When the seasons change it can be time to button up or tend to the garden but most people don’t think about the quality of air in their home!
Photo: Virtual Studio Innovations
And when the seasons change is the perfect time to change your home’s air filters. But, we recommend not just choosing the first discount filter you see at Walmart.
There are some considerations that need to be put into replacing furnace filters. Sure there are plenty of options, but the decision is not as simple as spending your cash on the first one you see. A lot of furnace filters are available on the market, and each type serves a specific purpose. They also have different levels of efficiency when it comes to filtering out pollutants, dust, and dirt from your heat, ventilating, and air conditioning (HVAC) system. Quality does not come cheap, so you want to make sure that you get the right furnace filter for your humble abode. Read on to know more about the different types of furnace filters:
Pleated Disposable Filter
Pleated disposable filters are the most common type of furnace filters. These have natural or man-made fibers with mesh exteriors that are in charge of trapping large particles. Pleated disposable filters are ideal for people with allergies because they can trap dust, allergens, and other dangerous air particulates. These are also very affordable, only need to be replaced every 90 days or so and some shops have hundreds of different HVAC filter sizes.
Pleated disposable furnace filters also have various efficiency ratings so check what your HVAC system needs before you buy because too low an efficiency could negatively impact your health and too high an efficiency may not be right for your furnace and could result in damage to the motor.
An Electrostatic filter has electrically charged fine strands of polyester. This attracts fine air particulates by using static electricity. The downside to having this kind of filter is that the electrostatic filters are not able to pick up larger air particulates – an issue that mechanical filters don’t have. There’s no need to replace Electrostatic filters, provided that they are manually cleaned at least once every three months.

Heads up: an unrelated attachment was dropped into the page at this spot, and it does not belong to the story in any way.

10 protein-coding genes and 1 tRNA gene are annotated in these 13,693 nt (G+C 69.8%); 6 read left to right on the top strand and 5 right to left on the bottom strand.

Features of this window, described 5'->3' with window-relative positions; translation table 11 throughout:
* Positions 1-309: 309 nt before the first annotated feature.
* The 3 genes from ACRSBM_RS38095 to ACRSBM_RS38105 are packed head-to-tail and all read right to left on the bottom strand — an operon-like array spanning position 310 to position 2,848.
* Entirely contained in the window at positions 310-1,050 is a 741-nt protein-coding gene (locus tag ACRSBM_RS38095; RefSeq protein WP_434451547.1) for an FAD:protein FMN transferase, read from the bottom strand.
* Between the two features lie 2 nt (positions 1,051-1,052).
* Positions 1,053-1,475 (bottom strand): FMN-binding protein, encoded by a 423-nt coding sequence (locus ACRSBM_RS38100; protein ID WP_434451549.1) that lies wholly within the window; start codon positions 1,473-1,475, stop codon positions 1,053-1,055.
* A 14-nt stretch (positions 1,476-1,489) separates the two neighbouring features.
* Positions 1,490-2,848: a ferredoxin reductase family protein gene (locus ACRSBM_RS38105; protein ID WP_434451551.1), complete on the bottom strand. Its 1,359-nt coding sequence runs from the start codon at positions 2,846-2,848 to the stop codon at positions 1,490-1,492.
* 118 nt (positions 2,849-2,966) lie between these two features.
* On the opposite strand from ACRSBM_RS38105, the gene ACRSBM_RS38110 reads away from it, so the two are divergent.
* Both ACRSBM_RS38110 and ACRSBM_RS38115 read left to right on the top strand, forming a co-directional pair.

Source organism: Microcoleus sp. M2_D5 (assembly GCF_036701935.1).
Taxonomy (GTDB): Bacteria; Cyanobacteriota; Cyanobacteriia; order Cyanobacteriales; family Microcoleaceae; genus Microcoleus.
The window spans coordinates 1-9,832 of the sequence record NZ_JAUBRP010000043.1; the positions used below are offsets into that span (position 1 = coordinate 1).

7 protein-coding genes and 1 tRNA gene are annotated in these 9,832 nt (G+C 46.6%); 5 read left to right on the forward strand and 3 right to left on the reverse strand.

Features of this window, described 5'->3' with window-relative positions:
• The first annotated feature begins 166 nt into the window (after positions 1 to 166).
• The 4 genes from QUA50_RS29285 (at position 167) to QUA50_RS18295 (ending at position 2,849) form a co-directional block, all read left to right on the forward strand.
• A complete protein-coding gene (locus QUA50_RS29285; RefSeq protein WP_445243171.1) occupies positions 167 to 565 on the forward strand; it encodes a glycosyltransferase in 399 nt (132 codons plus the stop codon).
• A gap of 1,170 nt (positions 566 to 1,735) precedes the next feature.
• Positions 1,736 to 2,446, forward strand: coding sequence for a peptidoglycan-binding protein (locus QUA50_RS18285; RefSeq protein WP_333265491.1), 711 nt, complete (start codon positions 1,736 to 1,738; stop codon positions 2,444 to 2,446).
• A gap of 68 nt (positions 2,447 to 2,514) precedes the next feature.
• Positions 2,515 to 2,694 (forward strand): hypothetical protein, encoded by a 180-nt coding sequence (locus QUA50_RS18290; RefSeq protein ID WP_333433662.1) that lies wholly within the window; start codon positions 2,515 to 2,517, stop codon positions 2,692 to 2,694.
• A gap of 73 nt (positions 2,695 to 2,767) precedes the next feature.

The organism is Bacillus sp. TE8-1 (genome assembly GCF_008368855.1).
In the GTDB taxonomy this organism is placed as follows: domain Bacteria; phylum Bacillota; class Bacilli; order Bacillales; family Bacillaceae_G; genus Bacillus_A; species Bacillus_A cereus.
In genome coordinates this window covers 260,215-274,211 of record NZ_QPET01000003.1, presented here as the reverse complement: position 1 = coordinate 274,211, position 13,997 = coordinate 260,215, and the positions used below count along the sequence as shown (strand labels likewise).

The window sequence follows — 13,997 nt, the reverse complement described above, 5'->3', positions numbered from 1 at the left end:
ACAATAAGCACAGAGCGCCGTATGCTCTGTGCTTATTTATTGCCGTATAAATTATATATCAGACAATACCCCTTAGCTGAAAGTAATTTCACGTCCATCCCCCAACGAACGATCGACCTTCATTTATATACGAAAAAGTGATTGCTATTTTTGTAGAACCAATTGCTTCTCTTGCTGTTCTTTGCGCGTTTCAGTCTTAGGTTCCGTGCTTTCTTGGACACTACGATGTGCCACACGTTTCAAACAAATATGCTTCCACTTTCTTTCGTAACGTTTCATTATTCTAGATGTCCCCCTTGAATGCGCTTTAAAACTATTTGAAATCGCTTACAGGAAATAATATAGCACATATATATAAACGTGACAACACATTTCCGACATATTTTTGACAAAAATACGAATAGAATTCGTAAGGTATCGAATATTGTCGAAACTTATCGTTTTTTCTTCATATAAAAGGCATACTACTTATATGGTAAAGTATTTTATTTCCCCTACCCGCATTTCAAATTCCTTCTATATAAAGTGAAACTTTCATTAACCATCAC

To clean this type of furnace filter, you just have to remove it, spray it with water, and leave it in a shaded place to air-dry. You may use detergents and other cleaning solutions if there are exceptional amounts of debris and dirt.
Electronic Furnace Filter
Unlike the Electrostatic filter and the Pleated filter, the Electronic filter does not use fibers to capture air particulates. Instead, it attracts these air particulates by using an electronic grid of wires located all throughout the filter. These are the most efficient out of all the furnace filters and they need to be cleaned often. The key to cleaning this type of filter is using a strong cleaning solution that will not damage the metal component. Spray or scrub down the dishwasher to remove all the air and dust particles that are stuck inside.
The High Efficiency Particulate Air (HEPA) filter can catch approximately 99% of potential pollutants that are present in the air. Unfortunately most HVAC systems are not compatible with HEPA filters. The blower motor lacks the force required to let the air pass through the dense filters. This can result to an air blockage, which will lead to damage and pricey repairs. Given this, it is best to check the manufacturer of your HVAC system before buying a HEPA filter.
The standard when it comes to cleaning out air quality particulates at home is the dleated disposable filter. These are affordable, convenient, and very easy to clean. Other types of furnace filters also do an excellent job at cleaning out air particulates, but you need to check with your HVAC system manufacturer first to check compatibility.